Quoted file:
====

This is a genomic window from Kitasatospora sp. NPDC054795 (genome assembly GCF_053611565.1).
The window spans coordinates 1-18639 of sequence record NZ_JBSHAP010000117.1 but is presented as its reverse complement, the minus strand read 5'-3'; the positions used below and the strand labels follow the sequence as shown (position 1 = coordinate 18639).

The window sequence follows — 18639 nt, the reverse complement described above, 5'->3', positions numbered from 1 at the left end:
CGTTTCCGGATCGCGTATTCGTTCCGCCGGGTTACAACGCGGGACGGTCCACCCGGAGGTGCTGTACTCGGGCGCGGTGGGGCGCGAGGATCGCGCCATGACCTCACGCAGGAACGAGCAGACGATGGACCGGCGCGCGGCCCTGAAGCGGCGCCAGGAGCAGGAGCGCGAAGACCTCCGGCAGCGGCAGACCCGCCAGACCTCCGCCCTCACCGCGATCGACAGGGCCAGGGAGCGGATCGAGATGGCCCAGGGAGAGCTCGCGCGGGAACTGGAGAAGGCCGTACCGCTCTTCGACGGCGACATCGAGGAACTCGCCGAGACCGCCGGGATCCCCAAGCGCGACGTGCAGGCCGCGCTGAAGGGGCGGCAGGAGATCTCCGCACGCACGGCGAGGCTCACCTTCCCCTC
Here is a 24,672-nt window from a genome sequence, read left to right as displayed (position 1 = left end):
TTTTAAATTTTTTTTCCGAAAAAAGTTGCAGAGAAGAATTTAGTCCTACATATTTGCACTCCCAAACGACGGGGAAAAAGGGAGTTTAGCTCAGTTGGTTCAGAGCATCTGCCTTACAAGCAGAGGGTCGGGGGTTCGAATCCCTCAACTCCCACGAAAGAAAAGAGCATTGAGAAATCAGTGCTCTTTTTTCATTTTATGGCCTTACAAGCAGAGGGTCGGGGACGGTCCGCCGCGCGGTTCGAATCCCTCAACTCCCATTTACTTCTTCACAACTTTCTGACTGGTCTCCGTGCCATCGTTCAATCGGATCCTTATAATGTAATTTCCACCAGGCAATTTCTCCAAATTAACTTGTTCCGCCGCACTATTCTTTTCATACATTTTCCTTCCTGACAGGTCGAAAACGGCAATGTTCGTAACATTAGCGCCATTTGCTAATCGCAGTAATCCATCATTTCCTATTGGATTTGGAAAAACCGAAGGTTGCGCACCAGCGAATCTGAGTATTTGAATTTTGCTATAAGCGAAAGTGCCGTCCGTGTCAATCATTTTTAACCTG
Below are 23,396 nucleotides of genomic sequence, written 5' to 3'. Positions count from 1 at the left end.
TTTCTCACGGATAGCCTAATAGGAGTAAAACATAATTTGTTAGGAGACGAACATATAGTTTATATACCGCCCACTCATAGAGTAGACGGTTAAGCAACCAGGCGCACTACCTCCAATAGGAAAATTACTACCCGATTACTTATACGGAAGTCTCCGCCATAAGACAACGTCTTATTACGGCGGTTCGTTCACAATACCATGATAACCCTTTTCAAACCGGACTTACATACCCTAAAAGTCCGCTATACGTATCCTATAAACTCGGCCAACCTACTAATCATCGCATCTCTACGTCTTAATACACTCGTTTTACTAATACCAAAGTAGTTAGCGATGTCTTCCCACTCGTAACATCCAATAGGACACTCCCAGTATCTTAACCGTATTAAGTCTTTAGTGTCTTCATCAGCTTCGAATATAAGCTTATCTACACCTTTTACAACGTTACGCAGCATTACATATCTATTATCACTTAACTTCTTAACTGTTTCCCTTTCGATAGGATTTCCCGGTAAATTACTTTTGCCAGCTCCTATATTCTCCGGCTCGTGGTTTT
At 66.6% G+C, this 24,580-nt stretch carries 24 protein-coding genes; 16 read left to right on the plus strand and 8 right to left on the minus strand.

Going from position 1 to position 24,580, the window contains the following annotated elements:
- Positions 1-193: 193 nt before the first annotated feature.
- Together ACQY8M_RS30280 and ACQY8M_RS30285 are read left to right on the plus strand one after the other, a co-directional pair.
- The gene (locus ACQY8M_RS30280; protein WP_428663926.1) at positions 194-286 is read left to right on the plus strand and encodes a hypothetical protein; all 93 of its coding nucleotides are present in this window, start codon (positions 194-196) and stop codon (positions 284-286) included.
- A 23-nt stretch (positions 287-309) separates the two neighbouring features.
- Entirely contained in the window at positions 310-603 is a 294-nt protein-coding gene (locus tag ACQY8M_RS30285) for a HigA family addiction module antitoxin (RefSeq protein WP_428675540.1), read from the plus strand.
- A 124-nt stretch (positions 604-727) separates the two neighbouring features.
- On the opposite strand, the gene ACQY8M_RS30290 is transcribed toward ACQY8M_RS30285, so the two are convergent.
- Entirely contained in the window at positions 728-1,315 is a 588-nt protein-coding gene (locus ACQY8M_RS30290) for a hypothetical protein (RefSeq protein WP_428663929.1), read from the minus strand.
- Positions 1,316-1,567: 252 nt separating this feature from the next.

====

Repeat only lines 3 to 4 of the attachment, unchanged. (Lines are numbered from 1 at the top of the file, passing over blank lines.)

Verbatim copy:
The window sequence follows — 18639 nt, the reverse complement described above, 5'->3', positions numbered from 1 at the left end:
CGTTTCCGGATCGCGTATTCGTTCCGCCGGGTTACAACGCGGGACGGTCCACCCGGAGGTGCTGTACTCGGGCGCGGTGGGGCGCGAGGATCGCGCCATGACCTCACGCAGGAACGAGCAGACGATGGACCGGCGCGCGGCCCTGAAGCGGCGCCAGGAGCAGGAGCGCGAAGACCTCCGGCAGCGGCAGACCCGCCAGACCTCCGCCCTCACCGCGATCGACAGGGCCAGGGAGCGGATCGAGATGGCCCAGGGAGAGCTCGCGCGGGAACTGGAGAAGGCCGTACCGCTCTTCGACGGCGACATCGAGGAACTCGCCGAGACCGCCGGGATCCCCAAGCGCGACGTGCAGGCCGCGCTGAAGGGGCGGCAGGAGATCTCCGCACGCACGGCGAGGCTCACCTTCCCCTC